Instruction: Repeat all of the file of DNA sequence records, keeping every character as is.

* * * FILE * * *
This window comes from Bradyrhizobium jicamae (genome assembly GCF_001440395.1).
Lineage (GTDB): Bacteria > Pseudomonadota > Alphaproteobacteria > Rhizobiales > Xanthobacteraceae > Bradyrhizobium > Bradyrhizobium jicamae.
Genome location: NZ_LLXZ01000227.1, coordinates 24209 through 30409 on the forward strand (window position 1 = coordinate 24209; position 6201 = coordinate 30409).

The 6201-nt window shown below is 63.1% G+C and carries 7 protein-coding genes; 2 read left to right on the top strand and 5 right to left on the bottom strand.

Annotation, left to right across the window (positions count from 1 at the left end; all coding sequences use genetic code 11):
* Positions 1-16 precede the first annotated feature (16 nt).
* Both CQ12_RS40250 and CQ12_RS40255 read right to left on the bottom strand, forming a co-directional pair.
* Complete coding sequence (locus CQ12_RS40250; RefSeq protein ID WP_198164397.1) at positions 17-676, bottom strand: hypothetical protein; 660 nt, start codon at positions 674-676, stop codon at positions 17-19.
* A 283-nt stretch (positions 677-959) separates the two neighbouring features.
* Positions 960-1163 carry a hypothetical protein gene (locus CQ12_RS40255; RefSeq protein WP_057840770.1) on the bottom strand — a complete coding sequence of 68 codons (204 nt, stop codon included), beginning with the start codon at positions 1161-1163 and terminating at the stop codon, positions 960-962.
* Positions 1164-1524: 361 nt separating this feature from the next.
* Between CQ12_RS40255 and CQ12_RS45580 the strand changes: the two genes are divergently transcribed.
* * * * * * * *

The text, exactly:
This window comes from Bradyrhizobium jicamae (genome assembly GCF_001440395.1).
Lineage (GTDB): Bacteria > Pseudomonadota > Alphaproteobacteria > Rhizobiales > Xanthobacteraceae > Bradyrhizobium > Bradyrhizobium jicamae.
Genome location: NZ_LLXZ01000227.1, coordinates 24209 through 30409 on the forward strand (window position 1 = coordinate 24209; position 6201 = coordinate 30409).

The 6201-nt window shown below is 63.1% G+C and carries 7 protein-coding genes; 2 read left to right on the top strand and 5 right to left on the bottom strand.

Annotation, left to right across the window (positions count from 1 at the left end; all coding sequences use genetic code 11):
* Positions 1-16 precede the first annotated feature (16 nt).
* Both CQ12_RS40250 and CQ12_RS40255 read right to left on the bottom strand, forming a co-directional pair.
* Complete coding sequence (locus CQ12_RS40250; RefSeq protein ID WP_198164397.1) at positions 17-676, bottom strand: hypothetical protein; 660 nt, start codon at positions 674-676, stop codon at positions 17-19.
* A 283-nt stretch (positions 677-959) separates the two neighbouring features.
* Positions 960-1163 carry a hypothetical protein gene (locus CQ12_RS40255; RefSeq protein WP_057840770.1) on the bottom strand — a complete coding sequence of 68 codons (204 nt, stop codon included), beginning with the start codon at positions 1161-1163 and terminating at the stop codon, positions 960-962.
* Positions 1164-1524: 361 nt separating this feature from the next.
* Between CQ12_RS40255 and CQ12_RS45580 the strand changes: the two genes are divergently transcribed.